The Trudeau government is proposing to limit the length of federal election campaigns, restrict the amount of spending allowed in the period immediately before a campaign and introduce new rules to regulate third-party political activity — all part of a new set of reforms to Canada’s elections laws. Political parties also would be required to disclose how and what information they collect from voters. “The changes we are proposing in this legislation will update the Canada Elections Act to better address the realities facing our democratic institutions in the 21st century,” Scott Brison, acting democratic institutions minister, said Monday afternoon after tabling legislation in the House of Commons. “It will make real, tangible improvements to make elections more efficient, inclusive and effective for all Canadians.”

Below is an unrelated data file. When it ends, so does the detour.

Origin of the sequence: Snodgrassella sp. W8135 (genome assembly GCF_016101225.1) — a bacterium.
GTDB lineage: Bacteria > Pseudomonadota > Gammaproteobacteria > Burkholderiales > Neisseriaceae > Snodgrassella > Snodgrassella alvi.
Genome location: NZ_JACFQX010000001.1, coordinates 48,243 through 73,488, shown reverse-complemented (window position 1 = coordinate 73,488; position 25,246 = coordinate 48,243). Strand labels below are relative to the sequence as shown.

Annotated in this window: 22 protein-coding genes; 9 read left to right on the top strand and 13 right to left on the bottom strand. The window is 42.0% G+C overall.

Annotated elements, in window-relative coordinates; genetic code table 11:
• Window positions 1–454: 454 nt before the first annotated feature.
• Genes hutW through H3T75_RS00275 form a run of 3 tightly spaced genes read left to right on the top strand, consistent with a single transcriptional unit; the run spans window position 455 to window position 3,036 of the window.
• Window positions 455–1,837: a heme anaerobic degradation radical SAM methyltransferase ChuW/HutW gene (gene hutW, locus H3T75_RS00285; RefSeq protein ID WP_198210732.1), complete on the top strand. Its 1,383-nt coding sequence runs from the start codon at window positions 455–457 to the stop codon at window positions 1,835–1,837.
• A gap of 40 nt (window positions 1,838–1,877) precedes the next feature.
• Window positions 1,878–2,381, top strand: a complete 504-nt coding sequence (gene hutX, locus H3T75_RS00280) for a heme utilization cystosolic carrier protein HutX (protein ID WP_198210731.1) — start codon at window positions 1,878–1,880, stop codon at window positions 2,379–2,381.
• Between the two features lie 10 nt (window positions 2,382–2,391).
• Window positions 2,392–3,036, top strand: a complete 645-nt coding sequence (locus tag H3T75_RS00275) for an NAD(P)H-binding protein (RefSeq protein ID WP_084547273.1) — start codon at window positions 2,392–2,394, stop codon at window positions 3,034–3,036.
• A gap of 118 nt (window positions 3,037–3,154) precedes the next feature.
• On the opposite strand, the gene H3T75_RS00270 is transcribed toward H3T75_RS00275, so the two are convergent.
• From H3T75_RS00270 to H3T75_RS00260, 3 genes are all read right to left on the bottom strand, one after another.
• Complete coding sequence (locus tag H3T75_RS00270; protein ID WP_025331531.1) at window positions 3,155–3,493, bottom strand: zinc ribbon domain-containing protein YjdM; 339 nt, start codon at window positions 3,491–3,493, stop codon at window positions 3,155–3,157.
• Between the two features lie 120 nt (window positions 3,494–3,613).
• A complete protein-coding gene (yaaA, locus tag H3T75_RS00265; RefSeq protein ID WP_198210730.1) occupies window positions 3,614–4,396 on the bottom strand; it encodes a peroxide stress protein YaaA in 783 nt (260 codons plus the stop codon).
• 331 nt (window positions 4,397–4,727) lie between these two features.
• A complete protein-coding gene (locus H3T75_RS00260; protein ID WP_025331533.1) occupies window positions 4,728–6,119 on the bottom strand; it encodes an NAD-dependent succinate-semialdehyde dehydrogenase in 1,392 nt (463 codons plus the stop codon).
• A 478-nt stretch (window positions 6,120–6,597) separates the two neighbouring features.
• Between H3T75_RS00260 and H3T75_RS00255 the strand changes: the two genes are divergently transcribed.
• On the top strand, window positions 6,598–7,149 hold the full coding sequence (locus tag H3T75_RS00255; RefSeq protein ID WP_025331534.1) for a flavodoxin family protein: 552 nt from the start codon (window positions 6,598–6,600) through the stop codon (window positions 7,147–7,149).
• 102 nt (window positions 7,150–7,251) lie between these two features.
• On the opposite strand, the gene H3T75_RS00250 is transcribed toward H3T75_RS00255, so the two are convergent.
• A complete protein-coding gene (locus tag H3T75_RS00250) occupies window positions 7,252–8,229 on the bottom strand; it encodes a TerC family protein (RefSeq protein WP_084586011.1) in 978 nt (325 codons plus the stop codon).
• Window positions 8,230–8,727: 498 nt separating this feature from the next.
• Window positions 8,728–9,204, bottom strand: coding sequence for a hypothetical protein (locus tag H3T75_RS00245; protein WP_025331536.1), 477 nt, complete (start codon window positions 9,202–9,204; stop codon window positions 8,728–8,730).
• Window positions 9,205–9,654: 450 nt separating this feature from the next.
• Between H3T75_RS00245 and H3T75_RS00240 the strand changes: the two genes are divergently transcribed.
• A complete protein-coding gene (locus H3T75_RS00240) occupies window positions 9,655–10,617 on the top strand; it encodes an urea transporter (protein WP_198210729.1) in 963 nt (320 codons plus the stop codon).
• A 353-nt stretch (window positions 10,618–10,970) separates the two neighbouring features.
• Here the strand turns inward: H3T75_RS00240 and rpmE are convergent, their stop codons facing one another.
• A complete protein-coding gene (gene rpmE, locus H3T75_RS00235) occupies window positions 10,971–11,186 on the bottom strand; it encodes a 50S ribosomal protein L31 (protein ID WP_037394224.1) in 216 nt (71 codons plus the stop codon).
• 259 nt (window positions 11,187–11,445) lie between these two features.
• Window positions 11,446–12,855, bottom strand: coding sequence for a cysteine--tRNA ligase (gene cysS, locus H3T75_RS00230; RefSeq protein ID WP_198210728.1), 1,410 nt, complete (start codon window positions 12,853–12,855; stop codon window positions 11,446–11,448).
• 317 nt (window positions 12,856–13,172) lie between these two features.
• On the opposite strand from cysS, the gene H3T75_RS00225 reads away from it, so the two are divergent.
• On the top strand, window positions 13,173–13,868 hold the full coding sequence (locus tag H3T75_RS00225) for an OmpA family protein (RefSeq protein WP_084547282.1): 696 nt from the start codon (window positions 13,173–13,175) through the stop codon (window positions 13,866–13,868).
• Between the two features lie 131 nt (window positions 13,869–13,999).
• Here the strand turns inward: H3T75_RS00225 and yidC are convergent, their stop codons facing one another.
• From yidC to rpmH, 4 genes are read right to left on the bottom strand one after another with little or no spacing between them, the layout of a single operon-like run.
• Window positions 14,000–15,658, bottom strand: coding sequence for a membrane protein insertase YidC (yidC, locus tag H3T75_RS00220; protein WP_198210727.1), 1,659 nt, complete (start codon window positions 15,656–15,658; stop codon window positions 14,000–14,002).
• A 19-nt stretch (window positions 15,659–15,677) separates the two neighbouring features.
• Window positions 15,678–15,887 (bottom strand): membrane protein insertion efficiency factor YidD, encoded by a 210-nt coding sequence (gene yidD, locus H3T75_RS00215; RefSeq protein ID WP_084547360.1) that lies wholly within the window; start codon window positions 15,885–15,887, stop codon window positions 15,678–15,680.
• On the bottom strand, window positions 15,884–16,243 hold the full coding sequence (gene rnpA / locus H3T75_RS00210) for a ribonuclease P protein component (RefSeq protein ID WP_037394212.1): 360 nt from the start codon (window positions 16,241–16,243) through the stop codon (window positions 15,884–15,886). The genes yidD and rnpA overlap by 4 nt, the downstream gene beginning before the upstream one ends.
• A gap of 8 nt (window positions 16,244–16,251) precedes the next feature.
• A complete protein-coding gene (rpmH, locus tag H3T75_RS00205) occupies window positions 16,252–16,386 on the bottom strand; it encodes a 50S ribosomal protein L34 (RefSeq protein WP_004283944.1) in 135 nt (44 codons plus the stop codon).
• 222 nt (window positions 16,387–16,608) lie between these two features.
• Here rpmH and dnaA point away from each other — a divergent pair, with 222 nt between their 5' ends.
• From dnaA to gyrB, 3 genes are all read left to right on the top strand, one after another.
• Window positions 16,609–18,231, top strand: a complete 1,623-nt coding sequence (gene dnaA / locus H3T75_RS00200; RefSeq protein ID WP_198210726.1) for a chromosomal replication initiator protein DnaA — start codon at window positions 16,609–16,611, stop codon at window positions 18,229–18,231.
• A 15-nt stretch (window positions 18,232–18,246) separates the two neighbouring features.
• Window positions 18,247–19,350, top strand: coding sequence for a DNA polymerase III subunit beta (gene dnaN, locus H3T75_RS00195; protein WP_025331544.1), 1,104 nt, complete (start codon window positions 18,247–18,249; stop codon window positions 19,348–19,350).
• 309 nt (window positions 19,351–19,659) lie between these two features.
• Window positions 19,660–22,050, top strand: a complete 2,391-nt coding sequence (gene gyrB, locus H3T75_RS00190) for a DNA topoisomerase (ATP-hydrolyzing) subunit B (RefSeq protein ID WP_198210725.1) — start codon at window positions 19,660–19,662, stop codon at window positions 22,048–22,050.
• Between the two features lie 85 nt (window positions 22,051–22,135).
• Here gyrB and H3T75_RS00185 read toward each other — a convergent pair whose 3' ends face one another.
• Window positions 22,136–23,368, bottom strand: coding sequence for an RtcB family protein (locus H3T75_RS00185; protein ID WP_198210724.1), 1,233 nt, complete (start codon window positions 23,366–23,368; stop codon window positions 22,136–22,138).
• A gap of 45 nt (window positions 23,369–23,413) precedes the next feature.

In broad strokes, Bill C-76 touches on a series of concerns that have been raised about Canada’s electoral and political systems, including changes made by the previous Conservative government, the activity of third-party organizations and the collection of data by political parties.
Whether the bills responds sufficiently or appropriately to those concerns will be debated over the days ahead, but the government is also facing a constrained timeline to pass the bill in time for next year’s federal election.